So why doesn’t the Fed just lay out a plan for interest rates and stick to it? Unfortunately, the Fed is in a no-win scenario right now.

The 2020 COVID stimulus led to the largest increase in money supply (aka currency debasement) in U.S. history, dwarfing even that of the 2008 bailout. That growth in the money supply is largely responsible for the rising inflation we have all experienced in the last couple of years.


In an effort to fight that inflation, the Fed aggressively raised interest rates in 2022. In response, inflation growth did slow down, though let’s be perfectly clear about what it means when the Fed says CPI is down. Prices are still rising, just not as fast as they were in 2022. So, we are stuck with permanently higher prices. Currency debasement inevitably leads to decreased purchasing power.

But here is the problem for the Fed, inflation never came down as much as they needed it to. The Fed’s stated target is 2% but CPI has yet to fall below 3%. Making matters worse, the most recent numbers suggest that inflation might be back on the rise. CPI came in at 3.5% in March (a 0.4% month-over-month increase), which was higher than expected and signaled a renewed acceleration in inflation which is why the Fed has yet to cut interest rates.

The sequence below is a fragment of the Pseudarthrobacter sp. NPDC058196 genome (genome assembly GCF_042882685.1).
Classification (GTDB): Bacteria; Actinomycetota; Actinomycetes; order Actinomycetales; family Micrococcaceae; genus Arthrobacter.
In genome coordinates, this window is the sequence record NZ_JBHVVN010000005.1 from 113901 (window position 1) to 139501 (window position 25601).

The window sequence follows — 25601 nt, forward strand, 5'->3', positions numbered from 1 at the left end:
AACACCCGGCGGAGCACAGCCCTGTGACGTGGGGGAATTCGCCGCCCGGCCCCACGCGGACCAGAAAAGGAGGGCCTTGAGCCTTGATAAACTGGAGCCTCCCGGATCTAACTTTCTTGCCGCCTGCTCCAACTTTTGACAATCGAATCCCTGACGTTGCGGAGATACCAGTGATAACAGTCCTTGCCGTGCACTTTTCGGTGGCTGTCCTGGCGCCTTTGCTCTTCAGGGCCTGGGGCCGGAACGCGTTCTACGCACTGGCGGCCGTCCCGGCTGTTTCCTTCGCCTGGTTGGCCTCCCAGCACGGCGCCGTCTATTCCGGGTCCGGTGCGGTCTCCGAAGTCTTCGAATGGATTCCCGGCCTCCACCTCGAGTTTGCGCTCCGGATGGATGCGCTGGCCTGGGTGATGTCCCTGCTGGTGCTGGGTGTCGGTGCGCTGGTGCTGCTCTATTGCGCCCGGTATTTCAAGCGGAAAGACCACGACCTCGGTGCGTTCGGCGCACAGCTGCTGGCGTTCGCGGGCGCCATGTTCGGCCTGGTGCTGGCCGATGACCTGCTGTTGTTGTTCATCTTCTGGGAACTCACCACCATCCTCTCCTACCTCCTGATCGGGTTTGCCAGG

At the same time, the latest data shows that the economy appears to be slowing. GDP growth slid to an almost two-year low in Q1. The most recent jobs report revealed a disappointing labor market as unemployment rose to 3.9%. All else being equal, as the economy starts to slow the Fed would typically prefer to lower interest rates in order to help stimulate the economy. 

So, the Fed is stuck between a rock and a hard place. Lower interest rates to combat a slowing economy and the Fed risks inflation growing rapidly again. Raise interest rates to combat inflation and the Fed risks sending the economy into a recession. Keep them where they are, and the Fed risks the worst of both worlds. As James Lavish pointed out, inflation has stalled above 3% and is starting to rise again (blue line in the graph below) while GDP has fallen significantly over the last two quarters (red line) so, if unemployment (green line) were to increase in the coming months, we likely could enter into a period of stagflation.